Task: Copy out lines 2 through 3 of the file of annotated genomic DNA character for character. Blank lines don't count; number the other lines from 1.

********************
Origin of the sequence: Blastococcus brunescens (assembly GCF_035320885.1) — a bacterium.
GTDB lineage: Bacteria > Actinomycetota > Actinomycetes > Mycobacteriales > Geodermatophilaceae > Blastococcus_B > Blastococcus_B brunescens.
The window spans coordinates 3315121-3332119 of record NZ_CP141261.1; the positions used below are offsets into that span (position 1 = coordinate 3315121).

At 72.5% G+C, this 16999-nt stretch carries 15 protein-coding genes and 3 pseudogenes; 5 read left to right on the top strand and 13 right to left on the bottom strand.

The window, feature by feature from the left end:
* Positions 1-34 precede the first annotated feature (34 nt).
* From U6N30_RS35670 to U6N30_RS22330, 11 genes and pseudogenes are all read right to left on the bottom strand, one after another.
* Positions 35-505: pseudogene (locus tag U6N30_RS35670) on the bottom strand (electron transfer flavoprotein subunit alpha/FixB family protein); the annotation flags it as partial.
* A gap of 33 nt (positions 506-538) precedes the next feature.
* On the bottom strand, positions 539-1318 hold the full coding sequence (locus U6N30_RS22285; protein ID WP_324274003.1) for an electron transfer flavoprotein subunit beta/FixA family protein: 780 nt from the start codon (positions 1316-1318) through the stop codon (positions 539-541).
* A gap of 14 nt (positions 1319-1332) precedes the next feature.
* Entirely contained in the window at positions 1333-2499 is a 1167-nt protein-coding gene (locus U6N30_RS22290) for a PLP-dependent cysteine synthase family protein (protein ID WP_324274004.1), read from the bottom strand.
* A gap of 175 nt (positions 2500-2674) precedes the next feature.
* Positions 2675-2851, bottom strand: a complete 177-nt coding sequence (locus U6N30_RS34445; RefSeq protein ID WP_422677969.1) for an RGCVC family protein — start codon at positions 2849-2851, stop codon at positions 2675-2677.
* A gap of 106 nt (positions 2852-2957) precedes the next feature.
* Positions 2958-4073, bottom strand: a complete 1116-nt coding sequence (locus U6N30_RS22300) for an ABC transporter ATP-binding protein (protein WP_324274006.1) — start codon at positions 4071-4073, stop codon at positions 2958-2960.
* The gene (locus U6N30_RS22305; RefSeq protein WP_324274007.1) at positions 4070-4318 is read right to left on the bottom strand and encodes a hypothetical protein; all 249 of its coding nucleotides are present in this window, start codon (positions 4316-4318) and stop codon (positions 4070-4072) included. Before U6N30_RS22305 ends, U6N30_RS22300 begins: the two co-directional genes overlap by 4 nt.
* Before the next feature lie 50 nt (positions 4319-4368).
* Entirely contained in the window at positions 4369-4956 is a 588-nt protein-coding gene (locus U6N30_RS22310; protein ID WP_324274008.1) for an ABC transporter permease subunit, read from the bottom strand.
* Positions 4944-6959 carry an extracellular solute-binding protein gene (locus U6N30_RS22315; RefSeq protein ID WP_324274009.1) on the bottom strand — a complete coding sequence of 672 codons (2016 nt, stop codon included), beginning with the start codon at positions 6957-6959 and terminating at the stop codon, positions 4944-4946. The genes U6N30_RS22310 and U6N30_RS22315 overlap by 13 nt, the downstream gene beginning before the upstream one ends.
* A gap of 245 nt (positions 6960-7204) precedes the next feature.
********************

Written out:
GTDB lineage: Bacteria > Actinomycetota > Actinomycetes > Mycobacteriales > Geodermatophilaceae > Blastococcus_B > Blastococcus_B brunescens.
The window spans coordinates 3315121-3332119 of record NZ_CP141261.1; the positions used below are offsets into that span (position 1 = coordinate 3315121).